The best solutions create positive feedback loops. You lack confidence at work so you sign up for training to gain new skills, for instance. With those skills you manage a few big professional wins, which boost your confidence and create opportunities to build your skills further. And like that, a negative loop of fear and failure is turned into a beneficial cycle of success and confidence.

According to new research something similar can happen when it comes to social anxiety. A simple intervention sets off a positive feedback loop, strengthening the shy person’s confidence interacting with others and building experience with positive social interactions that can further decrease social anxiety over time.

What is this wonder intervention? Simply doing good deeds.


Do Good, Feel Less Anxious

A pair of Canadian researchers assigned 115 students with social anxiety to three groups. One was instructed to interact with others by performing small acts of kindness like donating to charity or mowing a neighbor’s lawn. Another was simply told to engage in more social activity, while members of the control group did nothing but record their feelings.

“A greater overall reduction in patients’ desire to avoid social situations was found among the group who actively lent a helping hand,” the research release concludes.

Why was everyday kindness such a powerful antidote to shyness? The researchers suggest that being nice initially takes the edge off the fear of others—it is less likely that people will be mean to you if you’re doing their chores for them—and that kindness creates opportunities for positive social experiences that help reduce social anxiety over time.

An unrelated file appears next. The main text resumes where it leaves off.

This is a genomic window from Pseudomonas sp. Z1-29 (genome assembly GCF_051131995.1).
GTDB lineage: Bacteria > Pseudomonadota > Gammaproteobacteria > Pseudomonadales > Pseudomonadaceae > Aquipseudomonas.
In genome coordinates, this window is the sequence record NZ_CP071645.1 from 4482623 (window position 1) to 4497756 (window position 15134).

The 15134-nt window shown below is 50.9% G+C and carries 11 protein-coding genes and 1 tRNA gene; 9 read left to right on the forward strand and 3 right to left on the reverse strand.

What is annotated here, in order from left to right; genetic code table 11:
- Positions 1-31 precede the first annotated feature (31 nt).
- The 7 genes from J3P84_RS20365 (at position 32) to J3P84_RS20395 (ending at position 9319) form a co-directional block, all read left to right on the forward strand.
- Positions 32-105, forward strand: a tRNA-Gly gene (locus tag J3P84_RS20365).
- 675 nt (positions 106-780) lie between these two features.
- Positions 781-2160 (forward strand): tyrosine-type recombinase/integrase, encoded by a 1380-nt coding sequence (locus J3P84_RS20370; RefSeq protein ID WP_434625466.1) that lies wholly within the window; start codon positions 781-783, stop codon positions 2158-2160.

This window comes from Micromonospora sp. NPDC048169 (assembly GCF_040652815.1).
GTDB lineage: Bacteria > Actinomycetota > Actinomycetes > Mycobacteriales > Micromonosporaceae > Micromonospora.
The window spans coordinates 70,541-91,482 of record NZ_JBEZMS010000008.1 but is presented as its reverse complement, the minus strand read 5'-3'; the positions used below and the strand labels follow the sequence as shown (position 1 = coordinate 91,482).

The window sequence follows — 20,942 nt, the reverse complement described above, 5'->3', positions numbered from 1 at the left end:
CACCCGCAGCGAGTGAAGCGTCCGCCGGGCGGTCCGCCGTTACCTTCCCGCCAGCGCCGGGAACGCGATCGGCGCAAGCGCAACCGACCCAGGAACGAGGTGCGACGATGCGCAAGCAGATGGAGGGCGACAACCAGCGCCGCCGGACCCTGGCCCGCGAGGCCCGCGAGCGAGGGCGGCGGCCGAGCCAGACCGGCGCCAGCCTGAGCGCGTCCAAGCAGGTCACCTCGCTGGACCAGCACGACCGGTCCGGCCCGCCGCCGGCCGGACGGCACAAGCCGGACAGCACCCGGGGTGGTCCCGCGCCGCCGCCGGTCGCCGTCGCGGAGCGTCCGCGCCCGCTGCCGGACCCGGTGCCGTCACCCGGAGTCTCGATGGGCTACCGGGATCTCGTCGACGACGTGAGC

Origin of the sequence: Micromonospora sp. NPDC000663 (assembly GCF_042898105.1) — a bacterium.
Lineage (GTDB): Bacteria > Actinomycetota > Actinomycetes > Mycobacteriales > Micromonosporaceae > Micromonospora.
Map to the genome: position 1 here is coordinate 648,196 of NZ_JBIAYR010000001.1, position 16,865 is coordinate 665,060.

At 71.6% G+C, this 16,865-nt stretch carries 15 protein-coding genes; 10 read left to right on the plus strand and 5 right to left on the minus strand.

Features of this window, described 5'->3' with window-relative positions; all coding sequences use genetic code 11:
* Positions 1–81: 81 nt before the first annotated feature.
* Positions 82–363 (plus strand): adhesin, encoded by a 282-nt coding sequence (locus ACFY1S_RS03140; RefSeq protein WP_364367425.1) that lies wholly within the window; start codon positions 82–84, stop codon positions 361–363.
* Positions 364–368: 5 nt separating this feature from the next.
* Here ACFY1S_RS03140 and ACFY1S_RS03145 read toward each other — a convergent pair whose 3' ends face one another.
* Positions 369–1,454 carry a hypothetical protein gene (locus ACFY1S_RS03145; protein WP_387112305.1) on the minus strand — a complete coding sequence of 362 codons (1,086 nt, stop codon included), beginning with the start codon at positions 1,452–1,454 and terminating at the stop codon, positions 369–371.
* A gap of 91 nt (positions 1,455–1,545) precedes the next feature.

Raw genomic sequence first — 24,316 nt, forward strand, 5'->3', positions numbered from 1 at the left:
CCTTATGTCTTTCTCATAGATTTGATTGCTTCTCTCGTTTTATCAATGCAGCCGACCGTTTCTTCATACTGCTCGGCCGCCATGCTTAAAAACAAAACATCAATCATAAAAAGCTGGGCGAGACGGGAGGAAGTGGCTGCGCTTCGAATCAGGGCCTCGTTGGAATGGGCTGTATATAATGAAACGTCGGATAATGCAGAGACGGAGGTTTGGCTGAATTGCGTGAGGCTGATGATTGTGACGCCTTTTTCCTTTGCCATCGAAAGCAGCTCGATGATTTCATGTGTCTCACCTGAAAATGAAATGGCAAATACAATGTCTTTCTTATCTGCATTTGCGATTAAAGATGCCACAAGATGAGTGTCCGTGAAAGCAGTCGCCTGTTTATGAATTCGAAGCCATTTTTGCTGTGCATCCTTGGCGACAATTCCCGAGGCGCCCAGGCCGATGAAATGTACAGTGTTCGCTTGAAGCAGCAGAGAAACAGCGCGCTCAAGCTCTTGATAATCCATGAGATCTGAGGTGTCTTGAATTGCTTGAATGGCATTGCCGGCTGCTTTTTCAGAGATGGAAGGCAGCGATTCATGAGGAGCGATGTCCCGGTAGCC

“Acts of kindness may help to counter negative social expectations by promoting more positive perceptions and expectations of a person’s social environment,” explains co-author Jennifer Trew. “It helps to reduce their levels of social anxiety and, in turn, makes them less likely to want to avoid social situations.”

Being kind to others also requires you focus on others and therefore less on yourself, which can calm self-consciousness. It’s a technique that often comes up in relation to public speaking. Focusing on helping your audience as opposed to your own performance is touted as a surefire way to begin to beat your nerves.


The takeaway for the painfully shy is simple and sweet—to keep stress levels under control, try focusing on being of service to others. Not only is your anxiety likely to decrease as you have more positive experiences, you’ll also probably enjoy helping others. It’s a win-win.


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Photo of shy woman courtesy of Shutterstock.